The SARS virus apparently attacks people's cells in a manner similar to the AIDS virus, which may offer clues for finding the best drugs to treat the newly discovered disease, an AIDS researcher said yesterday.
Lab tests using an HIV treatment -- synthetic peptides -- on samples of the SARS virus have shown promising results and the next step will be tests on animals, said Dr. David Ho, one of the researchers who pioneered the drug cocktail treatment for AIDS patients.
It's far too soon to say whether such medications could be given to humans with SARS, which has sickened more than 7,200 people in over 25 countries, killing at least 526, Ho told a news conference.
The mortality rates are far different, Ho said. Among people who get HIV, the virus that causes AIDS, 99 percent will die without treatment, he said. SARS, on the other hand, is believed to kill about 15 percent of its victims, with elderly patients hit particularly hard, according to the World Health Organization.
"Most infected individuals do recover and so we know ultimately the body, in the majority of cases, probably wins over the virus," Ho said. "That means the body has the capacity to cure it."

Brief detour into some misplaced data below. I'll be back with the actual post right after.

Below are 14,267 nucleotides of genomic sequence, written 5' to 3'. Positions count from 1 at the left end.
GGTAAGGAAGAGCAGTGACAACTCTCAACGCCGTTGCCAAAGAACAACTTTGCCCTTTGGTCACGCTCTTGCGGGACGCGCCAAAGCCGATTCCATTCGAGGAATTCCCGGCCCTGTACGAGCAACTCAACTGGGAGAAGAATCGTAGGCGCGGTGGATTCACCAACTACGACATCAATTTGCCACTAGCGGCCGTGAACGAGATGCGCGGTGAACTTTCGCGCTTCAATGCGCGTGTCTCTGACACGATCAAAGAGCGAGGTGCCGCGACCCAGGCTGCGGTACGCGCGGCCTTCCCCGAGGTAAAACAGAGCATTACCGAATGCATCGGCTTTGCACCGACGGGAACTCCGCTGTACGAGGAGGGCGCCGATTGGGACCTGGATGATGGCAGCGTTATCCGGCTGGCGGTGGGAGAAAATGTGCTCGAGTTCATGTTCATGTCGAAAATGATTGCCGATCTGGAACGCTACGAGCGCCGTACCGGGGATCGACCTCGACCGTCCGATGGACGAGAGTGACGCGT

Peptides are groups of amino acids that have been used to slow AIDS in a drug called Fuzeon, though they are expensive.
"We're not saying this is the drug to treat [SARS] patients tomorrow or next month," said Ho, who is scientific director of the Aaron Diamond AIDS Research Center in New York.
Ho has made several trips here to help University of Hong Kong researchers who are seeking a cure for SARS, and believes the work previously done with AIDS, or acquired immune deficiency syndrome, might offer a head start in the fight against SARS.
"This is the right direction," agreed Dr. Yuen Kwok-yung, a Hong Kong scientist who appeared yesterday with Ho.
Hong Kong has suffered 1,674 SARS infections and 212 deaths, throwing the territory into crisis.
Scientists here have been rushing to find out all they can about the cause of the disease, which is believed to come from a member of the coronavirus family that also can cause common colds.
Doctors in Hong Kong had been treating SARS patients with a cocktail of the antiviral drug ribavirin and steroids, but announced on Saturday they have modified the strategy after learning more about SARS.
SARS seems to hit people in phases that require different types of treatment, and Hong Kong doctors are now delaying the use of steroids and in some cases replacing ribavirin with another antiviral drug, Kaletra, a protease inhibitor.
Some patients get both ribavirin and Kaletra, but only in the first two weeks of SARS when the virus is multiplying rapidly, Hong Kong health officials said.
The steroids are now administered midway through the disease, when patients' immune systems develop a "hyperactive" response to combat the SARS virus.
There is no known cure for SARS, and some researchers have questioned whether Hong Kong's drug regime is effective.